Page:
Video: https://www.youtube.com/embed/tN7LsZ5tBlU

Video: https://www.youtube.com/embed/3LP6ZRupsz4

A director, a script, 40 enthusiastic young actors and over a hundred hours of rehearsals later and the school’s annual summer play was born.

When we first discovered the week before half term that not only was the play going to be the infamous Macbeth but that it would also be performed in Shakespeare’s rather difficult language, many cast members were… intrigued. I for one knew it was going to require focus and commitment, and even more so when I got a major role.

The rehearsal process really began in earnest straight after the half term holiday, and so too did line learning, yet most of us discovered to our surprise that the weird language actually made lines more memorable. But we of course kept this secret and continued to boast about how difficult the Shakespearean verses were to learn.

Logically, we tackled the play in chronological order, which had a huge impact on our acting. Many of the characters in Macbeth evolve throughout the performance, especially Macbeth and Lady Macbeth. Yet as we delved into the later scenes, I began to appreciate how much the show relies on teamwork and the myriad other actors, especially the Year 8s who were crucial to the overall atmosphere of scenes. There is a large banquet scene, and without the Year 8s to not only assemble the entire set of tables, chairs, candles and goblets but also play the essential waiters and servants, the scene would have fallen flat on its face. Even the more subtle Year 10 roles such as First Murderer were paramount to the show’s success in numerous scenes.

After many weeks of the 2 hour after school rehearsals, the full Saturday hit us hard. In the long string of shorter rehearsals leading up to it, with the individual scenes going well and everything seemingly running smoothly, I knew we had become a little overconfident that the play was going to be perfect.

On the Saturday, we first got a taste of the real performance conditions - costumes, props, lights, sound, no watching the football in between scenes, no individual scene runs and worst of all no scripts. While the single scenes and acting were good, linking them together was proving no small feat.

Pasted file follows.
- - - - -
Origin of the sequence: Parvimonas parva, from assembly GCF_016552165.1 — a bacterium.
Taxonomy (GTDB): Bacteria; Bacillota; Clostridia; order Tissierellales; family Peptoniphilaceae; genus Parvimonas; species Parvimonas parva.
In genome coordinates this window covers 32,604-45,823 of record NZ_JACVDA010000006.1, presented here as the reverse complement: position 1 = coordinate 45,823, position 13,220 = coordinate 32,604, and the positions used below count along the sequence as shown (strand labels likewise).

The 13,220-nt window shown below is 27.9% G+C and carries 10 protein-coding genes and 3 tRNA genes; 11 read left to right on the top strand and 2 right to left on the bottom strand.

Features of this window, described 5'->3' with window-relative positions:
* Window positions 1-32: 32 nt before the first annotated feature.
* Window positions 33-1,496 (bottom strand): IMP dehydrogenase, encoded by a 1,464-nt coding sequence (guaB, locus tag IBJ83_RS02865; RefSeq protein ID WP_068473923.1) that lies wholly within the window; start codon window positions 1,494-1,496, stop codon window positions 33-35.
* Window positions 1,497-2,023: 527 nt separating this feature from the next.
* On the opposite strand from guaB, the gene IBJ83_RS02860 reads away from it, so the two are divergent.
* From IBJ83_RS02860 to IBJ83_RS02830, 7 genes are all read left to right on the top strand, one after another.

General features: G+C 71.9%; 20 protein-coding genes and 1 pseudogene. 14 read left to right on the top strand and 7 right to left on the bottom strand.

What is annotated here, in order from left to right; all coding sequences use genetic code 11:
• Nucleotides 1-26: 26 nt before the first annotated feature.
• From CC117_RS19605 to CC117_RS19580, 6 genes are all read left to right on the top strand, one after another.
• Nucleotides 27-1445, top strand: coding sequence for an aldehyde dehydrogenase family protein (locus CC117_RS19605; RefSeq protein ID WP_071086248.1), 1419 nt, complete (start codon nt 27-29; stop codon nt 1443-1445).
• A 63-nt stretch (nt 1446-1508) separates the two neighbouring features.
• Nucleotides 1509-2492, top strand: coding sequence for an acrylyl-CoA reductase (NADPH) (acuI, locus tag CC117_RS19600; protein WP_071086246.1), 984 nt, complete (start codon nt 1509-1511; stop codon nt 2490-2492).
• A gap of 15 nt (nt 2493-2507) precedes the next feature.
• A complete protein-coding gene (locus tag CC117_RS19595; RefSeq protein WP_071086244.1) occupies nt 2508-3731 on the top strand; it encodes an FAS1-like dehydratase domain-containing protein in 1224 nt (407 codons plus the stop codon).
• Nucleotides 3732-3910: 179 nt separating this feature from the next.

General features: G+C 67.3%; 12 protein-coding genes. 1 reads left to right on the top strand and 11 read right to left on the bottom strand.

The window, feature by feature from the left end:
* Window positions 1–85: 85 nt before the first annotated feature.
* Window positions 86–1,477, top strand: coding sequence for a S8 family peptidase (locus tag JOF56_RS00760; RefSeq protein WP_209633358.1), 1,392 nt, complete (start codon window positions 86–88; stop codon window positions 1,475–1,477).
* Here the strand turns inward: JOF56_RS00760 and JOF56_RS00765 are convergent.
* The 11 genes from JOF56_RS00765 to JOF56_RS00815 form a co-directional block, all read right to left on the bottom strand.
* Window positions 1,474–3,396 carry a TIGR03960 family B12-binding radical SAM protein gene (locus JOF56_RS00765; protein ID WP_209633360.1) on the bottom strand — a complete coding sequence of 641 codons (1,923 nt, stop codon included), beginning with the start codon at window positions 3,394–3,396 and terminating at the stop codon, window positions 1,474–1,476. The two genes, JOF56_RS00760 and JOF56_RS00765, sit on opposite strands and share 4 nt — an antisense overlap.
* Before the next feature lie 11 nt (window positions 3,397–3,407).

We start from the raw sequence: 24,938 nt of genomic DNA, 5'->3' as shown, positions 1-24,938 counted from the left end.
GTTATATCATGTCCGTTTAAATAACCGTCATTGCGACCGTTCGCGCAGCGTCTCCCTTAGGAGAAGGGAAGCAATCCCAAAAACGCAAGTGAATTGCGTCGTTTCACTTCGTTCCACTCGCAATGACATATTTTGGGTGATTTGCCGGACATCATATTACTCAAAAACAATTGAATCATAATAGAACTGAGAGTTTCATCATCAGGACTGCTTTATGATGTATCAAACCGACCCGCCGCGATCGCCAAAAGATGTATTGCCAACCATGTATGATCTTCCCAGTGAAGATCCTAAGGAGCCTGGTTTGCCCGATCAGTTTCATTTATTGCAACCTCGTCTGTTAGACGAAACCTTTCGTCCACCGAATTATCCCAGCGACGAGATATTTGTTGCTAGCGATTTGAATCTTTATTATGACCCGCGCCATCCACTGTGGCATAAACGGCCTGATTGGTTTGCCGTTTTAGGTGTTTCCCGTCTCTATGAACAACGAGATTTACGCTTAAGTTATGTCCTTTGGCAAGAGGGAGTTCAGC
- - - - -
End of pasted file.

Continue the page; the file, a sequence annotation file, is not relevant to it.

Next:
After that Saturday, the cast worked much harder and the show got more and more refined. We started to add embellishments to our acting - an extra gesture here, and a dash of symbolic blood there - and I could really feel the play coming together.

And then it was time.

With nerves on edge but excitement bubbling, the scenes rolled by - the witches' scenes, Banquo and Macbeth, the dagger soliloquy, the interval, war scenes, my death - and then that was it. It had gone so fast, but it had been so enjoyable. Everyone backstage was grinning, and there is no better feeling than a performance well delivered.

The Friday went smoothly as well, and I could sense that we were all beginning to get more into it. Although Thursday was good, we were all strung out on nerves, and Friday’s performance just felt that little bit better (despite some small technical glitches - don’t tell anyone I said that).

Saturday too felt like an outstanding performance, and I think we were by far the most comfortable with our characters, despite the smaller audience. And then it was over. I felt exhilarated, proud, and united with my fellow actors, but actually a little bit wistful - I had thoroughly enjoyed playing my character, and knew I would miss such a thrilling feeling of being on stage.

Ultimately, this year’s summer play was truly unforgettable, hopefully for both the cast and the audience, and great thanks goes to Mr Millar for directing, Mr Stephenson and Mr Roy for helping and the cast and crew for such an amazing show.